60º with a strong breeze on Easter afternoon.
It was one of those lazy kind of days. Mongrel knows how to chill.

In addition to flying a drone I also flew some fixed wing aircraft. The winds aloft were a good 20+ miles an hour sustained. When I flew a glider into the wind it would appear to hover in place. That pattern continues today with a 57º brisk wind blowing.

I hope you have a nice day today and can spend it with those you love.

She’s warming up to me.

We’ve been together on warm summer days and in freezing, wind driven rain.

At first, I could only hear her calls. That was when she was young and being trained by her parents who are long since gone.

In the last couple of years she has let me walk close to her. This is her territory. I see her all the time as she hunts for small furry creatures.

Today I went saw her through a window on this pole close to the house. That alone is unusual. I took pictures through the double-paned glass which makes things blurry at best when you shoot from any distance.

I decided to walk outside and maybe get a few photos before she flew away like she normally would. I did get a few but something unusual happened. She stayed on the pole.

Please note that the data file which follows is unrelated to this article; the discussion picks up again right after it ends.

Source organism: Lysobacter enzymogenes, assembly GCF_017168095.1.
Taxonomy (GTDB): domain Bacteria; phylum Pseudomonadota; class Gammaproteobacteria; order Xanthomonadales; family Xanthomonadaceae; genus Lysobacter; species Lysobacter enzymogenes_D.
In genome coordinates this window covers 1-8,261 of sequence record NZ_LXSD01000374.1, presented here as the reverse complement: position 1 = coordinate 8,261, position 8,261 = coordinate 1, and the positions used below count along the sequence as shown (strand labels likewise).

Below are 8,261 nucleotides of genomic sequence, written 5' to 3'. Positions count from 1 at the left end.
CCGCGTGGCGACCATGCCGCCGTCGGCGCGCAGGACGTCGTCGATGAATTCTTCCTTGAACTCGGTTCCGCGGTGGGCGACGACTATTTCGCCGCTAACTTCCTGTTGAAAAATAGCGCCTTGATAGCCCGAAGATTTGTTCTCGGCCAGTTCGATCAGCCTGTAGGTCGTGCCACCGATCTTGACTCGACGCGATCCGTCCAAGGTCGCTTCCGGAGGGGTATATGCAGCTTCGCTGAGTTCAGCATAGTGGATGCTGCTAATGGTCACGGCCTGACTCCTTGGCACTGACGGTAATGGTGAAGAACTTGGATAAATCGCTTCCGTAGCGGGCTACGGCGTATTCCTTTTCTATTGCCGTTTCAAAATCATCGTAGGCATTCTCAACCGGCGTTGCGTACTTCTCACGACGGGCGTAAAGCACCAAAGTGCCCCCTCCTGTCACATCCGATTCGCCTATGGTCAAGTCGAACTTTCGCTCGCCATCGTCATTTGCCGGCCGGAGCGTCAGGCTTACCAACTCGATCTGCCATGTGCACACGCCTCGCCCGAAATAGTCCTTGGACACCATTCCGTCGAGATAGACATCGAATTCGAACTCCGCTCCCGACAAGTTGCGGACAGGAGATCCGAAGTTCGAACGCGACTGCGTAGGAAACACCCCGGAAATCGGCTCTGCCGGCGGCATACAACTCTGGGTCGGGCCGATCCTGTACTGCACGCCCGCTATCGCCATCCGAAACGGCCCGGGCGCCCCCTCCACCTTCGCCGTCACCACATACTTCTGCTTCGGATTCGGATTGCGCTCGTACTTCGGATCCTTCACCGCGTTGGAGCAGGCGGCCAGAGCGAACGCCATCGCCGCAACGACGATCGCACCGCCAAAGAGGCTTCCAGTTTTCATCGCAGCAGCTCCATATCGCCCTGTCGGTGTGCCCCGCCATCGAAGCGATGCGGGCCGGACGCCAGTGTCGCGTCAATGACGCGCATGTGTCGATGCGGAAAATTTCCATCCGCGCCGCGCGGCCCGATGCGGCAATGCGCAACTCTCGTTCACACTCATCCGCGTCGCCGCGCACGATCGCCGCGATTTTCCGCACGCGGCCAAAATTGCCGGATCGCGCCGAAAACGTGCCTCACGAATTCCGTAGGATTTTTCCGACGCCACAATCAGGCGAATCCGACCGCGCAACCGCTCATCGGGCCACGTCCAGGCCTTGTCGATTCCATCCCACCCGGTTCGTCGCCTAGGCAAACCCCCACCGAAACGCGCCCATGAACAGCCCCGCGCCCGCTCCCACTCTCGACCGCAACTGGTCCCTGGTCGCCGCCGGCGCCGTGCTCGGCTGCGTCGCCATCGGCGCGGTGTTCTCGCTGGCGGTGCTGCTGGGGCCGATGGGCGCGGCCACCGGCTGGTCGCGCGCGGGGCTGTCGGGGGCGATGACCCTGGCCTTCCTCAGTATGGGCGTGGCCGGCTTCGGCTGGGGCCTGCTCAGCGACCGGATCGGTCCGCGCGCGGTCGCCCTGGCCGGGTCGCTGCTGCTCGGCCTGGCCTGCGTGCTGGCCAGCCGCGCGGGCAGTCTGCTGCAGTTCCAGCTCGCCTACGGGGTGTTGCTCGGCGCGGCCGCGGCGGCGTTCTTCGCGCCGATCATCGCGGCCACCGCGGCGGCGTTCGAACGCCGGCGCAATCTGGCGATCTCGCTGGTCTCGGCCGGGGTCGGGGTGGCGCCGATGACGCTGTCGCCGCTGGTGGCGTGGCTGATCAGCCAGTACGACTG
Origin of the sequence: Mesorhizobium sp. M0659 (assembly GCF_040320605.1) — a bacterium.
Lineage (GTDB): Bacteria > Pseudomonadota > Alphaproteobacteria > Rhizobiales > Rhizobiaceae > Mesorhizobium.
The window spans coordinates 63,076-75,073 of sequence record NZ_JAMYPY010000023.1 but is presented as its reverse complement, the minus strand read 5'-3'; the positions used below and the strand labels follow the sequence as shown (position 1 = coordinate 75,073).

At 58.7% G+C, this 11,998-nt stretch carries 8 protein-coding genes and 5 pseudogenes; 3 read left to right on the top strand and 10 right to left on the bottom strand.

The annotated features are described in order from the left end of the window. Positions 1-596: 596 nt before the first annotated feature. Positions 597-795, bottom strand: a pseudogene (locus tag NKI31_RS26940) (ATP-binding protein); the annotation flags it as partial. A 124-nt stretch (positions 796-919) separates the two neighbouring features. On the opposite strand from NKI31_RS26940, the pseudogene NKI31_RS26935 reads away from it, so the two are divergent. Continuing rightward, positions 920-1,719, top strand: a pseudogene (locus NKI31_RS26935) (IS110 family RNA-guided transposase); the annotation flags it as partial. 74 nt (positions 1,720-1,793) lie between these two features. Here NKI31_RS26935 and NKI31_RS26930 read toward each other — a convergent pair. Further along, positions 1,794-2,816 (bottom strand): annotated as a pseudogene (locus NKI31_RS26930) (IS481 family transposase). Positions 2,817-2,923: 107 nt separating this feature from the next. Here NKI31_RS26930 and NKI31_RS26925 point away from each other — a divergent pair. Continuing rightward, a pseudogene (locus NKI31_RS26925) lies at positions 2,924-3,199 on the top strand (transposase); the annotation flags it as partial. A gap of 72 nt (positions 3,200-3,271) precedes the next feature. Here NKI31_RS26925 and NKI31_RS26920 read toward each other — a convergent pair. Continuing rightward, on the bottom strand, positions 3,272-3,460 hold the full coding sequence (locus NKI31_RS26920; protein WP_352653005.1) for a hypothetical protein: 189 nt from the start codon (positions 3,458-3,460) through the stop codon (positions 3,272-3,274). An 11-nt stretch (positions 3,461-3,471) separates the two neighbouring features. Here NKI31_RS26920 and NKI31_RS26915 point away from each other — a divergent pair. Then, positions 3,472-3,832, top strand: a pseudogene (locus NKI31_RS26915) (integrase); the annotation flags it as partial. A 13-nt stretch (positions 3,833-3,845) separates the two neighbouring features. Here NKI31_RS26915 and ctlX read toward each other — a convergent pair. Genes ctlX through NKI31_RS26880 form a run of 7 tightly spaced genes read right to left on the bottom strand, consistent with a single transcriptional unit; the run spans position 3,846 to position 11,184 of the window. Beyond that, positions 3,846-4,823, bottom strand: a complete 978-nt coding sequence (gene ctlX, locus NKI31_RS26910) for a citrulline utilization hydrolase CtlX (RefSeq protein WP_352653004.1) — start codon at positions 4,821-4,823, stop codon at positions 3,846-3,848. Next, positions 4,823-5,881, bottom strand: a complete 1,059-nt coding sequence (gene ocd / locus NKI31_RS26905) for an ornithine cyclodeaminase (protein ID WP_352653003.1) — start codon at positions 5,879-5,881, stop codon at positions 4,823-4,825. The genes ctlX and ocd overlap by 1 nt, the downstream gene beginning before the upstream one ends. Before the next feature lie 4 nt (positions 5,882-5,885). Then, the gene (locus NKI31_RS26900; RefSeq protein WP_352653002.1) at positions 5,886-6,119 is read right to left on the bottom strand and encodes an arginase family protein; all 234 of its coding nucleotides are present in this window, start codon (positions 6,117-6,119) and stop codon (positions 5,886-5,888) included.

So I walked closer. Took a few photos. Closer. Took a few more. Then I noticed she really didn’t care about me being there. Clearly watching me but not caring that I was getting so close.

I kept walking.

This is not a small lens. It’s 600mm and designed for shooting subjects at a considerable distance. When I got to 40 feet I stopped walking towards her and took this photo:

Red Shouldered Hawk on a 4×4 post.

At this point I can’t zoom back out much. It’s just she and I looking at each other. She is still not showing any sign of leaving. I can see per pupils in the middle of her brown eyes now. She is very orange. Her feathers are blowing in the wind.

I stopped taking photos and just watch her look for things. The smaller birds were watching her closely.

There was a small concentration of animals watching this hunter. I suspect it was so they did not become prey. I estimate her height at 14-15 inches tall and about 8 inches at her shoulders. She is not small.

Soon she decided to move on.

Takeoff into the wind.

And I went back to work.

It’s mid-March already.

Spring is just around the corner now. We’ve moved the clocks up and suffered through the first week of time change. Seems silly we still do that. It likely never did make a difference.

Last snow coating.
Last snow coating.

It snowed on March 8. The night it snowed it was very cold and fluffy stuff that wasn’t being whipped around by the wind. So it light laid on top of everything.

Is anyone in there?

Once the sun came up above the clouds things started to melt quickly. First the sidewalks but by the end of the day it was pretty much over. It may not be the last snow but it’s going to be close to the last storm we have. It’s snowed here in May so we are not out of the woods yet.